Whole Health medical school joins world academic consortium

by Talk Business & Politics staff ([email protected]) 724 views 

The planned Whole Health School of Medicine and Health Sciences in Bentonville is joining the institutional membership of the Academic Consortium for Integrative Medicine & Health, working to advance patient-centered, evidence-based care, while transforming healthcare through integrative medicine and health for all.

The independent, nonprofit medical school will be a standalone sister organization of Whole Health Institute, a Bentonville nonprofit created by Walmart Inc. heiress and philanthropist Alice Walton to make a transformative approach to health and well-being available to everyone.

Walton announced the new medical school in March.

According to a Monday (April 12) news release, by joining the Academic Consortium, the Whole Health medical school will collaborate with 75 academic medical centers and health systems throughout the world, dedicated to research, education and patient-centered health and healing through all appropriate therapeutic and lifestyle approaches.

“We are delighted to welcome this institution to our global community,” Academic Consortium Chair Dr. Francoise Adan said in a statement. “Uniquely, this new school has the opportunity to build a thoroughly integrative whole health curriculum before accepting its first student. We look forward to working together toward the vision we share — a transformed healthcare system promoting integrative medicine and health for all.”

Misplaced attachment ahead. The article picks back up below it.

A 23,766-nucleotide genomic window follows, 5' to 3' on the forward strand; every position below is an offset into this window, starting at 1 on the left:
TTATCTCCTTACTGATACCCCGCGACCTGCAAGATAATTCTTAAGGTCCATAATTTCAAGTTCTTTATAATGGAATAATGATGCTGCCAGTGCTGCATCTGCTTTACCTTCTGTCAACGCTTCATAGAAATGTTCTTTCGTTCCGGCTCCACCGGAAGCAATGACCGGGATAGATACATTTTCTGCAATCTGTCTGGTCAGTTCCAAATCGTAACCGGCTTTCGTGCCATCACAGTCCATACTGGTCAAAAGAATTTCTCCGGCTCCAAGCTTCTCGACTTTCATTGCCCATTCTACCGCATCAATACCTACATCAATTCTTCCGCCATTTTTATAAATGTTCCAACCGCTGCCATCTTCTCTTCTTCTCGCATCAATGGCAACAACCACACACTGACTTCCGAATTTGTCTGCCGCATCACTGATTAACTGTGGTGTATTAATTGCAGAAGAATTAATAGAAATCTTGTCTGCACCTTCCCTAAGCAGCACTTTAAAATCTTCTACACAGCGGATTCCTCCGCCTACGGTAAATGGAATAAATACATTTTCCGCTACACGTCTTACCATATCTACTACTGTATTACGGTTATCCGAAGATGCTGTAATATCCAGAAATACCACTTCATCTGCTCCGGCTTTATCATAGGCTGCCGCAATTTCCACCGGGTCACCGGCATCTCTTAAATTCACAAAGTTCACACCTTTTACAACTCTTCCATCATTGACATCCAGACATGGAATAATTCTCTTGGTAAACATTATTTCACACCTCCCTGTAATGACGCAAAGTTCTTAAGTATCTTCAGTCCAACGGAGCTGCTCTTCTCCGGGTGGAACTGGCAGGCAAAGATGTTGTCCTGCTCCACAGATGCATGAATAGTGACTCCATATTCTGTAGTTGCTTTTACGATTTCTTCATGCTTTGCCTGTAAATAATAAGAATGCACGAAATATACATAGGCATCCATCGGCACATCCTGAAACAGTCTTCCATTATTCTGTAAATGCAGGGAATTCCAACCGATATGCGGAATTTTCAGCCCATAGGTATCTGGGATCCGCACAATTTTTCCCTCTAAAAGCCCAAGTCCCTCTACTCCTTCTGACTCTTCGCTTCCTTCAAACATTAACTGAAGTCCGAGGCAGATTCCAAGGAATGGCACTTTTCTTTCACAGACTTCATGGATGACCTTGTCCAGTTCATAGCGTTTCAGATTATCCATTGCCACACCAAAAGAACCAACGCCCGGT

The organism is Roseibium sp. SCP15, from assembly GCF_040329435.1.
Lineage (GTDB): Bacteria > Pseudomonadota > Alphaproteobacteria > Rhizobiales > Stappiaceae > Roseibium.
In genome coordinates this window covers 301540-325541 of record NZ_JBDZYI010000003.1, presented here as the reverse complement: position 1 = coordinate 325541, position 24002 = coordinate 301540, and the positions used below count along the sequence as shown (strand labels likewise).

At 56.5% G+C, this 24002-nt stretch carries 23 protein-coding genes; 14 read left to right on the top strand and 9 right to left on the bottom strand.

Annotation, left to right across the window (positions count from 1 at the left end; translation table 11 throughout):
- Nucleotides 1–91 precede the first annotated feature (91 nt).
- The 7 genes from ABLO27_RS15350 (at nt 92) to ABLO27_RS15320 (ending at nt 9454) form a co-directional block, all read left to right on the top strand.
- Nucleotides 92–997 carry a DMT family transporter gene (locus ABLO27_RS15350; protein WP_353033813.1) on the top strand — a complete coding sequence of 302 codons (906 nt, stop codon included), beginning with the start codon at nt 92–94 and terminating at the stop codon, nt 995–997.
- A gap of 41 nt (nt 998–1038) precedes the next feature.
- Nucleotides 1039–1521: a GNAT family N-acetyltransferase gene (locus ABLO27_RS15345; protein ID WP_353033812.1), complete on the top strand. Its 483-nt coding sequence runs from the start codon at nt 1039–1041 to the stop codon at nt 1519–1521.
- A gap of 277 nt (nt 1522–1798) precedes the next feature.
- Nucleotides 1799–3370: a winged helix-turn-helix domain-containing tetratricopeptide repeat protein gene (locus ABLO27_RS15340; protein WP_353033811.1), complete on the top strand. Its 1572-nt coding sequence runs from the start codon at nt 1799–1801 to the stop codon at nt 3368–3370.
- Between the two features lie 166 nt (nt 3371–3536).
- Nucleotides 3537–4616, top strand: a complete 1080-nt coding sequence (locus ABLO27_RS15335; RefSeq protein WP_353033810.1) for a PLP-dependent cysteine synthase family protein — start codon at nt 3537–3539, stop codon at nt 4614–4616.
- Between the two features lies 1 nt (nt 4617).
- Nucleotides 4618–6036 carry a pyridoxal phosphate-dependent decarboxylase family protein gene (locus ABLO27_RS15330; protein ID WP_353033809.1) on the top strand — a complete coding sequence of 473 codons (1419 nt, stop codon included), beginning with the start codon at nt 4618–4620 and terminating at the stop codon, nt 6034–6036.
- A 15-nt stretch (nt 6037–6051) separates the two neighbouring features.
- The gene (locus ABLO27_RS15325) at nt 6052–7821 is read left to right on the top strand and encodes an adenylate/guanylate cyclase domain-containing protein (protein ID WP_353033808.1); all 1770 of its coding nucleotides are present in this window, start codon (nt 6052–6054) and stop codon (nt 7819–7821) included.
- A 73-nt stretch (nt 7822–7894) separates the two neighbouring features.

The medical school’s construction in Bentonville is expected to begin in 2022. The first students will begin classes in 2024 and will graduate in 2028. The school’s location is still being determined.

“We are joining the Academic Consortium because we believe in bringing everyone together if we want to see a positive, transformative change in the health and well-being of our society,” said Dr. Elly Xenakis, founding dean of the Whole Health medical school. “Grounded in a focus on the whole person, physicians of the future will be better equipped to redesign professional care with a focus on the empowerment and support of patients.”

Whole Health officials also said Monday that Dr. Adam Rindfleisch, Whole Health medical school’s vice dean for education, was recently confirmed as a member-at-large on the Academic Consortium’s board of directors.

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